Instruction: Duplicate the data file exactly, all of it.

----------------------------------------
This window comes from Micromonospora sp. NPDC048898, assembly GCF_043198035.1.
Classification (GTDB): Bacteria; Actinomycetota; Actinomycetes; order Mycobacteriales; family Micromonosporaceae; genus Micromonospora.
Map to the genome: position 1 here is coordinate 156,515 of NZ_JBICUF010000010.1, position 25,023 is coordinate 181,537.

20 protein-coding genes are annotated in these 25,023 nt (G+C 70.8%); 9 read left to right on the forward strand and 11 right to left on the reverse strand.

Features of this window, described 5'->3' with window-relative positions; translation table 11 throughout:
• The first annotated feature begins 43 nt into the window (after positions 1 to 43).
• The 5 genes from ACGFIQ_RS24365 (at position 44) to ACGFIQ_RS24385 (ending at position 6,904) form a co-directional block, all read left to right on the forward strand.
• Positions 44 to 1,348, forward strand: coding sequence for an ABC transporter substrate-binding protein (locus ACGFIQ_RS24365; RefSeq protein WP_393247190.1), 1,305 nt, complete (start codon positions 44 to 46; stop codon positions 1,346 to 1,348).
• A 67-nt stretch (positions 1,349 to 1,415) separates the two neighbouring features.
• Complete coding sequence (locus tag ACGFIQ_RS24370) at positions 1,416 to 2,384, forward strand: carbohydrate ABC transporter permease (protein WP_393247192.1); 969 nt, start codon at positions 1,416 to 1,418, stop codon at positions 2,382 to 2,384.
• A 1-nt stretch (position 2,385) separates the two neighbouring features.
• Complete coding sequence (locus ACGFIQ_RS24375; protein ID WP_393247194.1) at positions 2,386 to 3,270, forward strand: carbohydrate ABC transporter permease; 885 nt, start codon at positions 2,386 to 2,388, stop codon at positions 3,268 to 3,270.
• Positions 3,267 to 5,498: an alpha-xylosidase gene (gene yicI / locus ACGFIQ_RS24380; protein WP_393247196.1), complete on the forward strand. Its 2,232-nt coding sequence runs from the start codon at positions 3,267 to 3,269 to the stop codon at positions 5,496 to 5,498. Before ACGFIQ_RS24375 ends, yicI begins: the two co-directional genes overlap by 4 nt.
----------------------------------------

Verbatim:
This window comes from Micromonospora sp. NPDC048898, assembly GCF_043198035.1.
Classification (GTDB): Bacteria; Actinomycetota; Actinomycetes; order Mycobacteriales; family Micromonosporaceae; genus Micromonospora.
Map to the genome: position 1 here is coordinate 156,515 of NZ_JBICUF010000010.1, position 25,023 is coordinate 181,537.

20 protein-coding genes are annotated in these 25,023 nt (G+C 70.8%); 9 read left to right on the forward strand and 11 right to left on the reverse strand.

Features of this window, described 5'->3' with window-relative positions; translation table 11 throughout:
• The first annotated feature begins 43 nt into the window (after positions 1 to 43).
• The 5 genes from ACGFIQ_RS24365 (at position 44) to ACGFIQ_RS24385 (ending at position 6,904) form a co-directional block, all read left to right on the forward strand.
• Positions 44 to 1,348, forward strand: coding sequence for an ABC transporter substrate-binding protein (locus ACGFIQ_RS24365; RefSeq protein WP_393247190.1), 1,305 nt, complete (start codon positions 44 to 46; stop codon positions 1,346 to 1,348).
• A 67-nt stretch (positions 1,349 to 1,415) separates the two neighbouring features.
• Complete coding sequence (locus tag ACGFIQ_RS24370) at positions 1,416 to 2,384, forward strand: carbohydrate ABC transporter permease (protein WP_393247192.1); 969 nt, start codon at positions 1,416 to 1,418, stop codon at positions 2,382 to 2,384.
• A 1-nt stretch (position 2,385) separates the two neighbouring features.
• Complete coding sequence (locus ACGFIQ_RS24375; protein ID WP_393247194.1) at positions 2,386 to 3,270, forward strand: carbohydrate ABC transporter permease; 885 nt, start codon at positions 2,386 to 2,388, stop codon at positions 3,268 to 3,270.
• Positions 3,267 to 5,498: an alpha-xylosidase gene (gene yicI / locus ACGFIQ_RS24380; protein WP_393247196.1), complete on the forward strand. Its 2,232-nt coding sequence runs from the start codon at positions 3,267 to 3,269 to the stop codon at positions 5,496 to 5,498. Before ACGFIQ_RS24375 ends, yicI begins: the two co-directional genes overlap by 4 nt.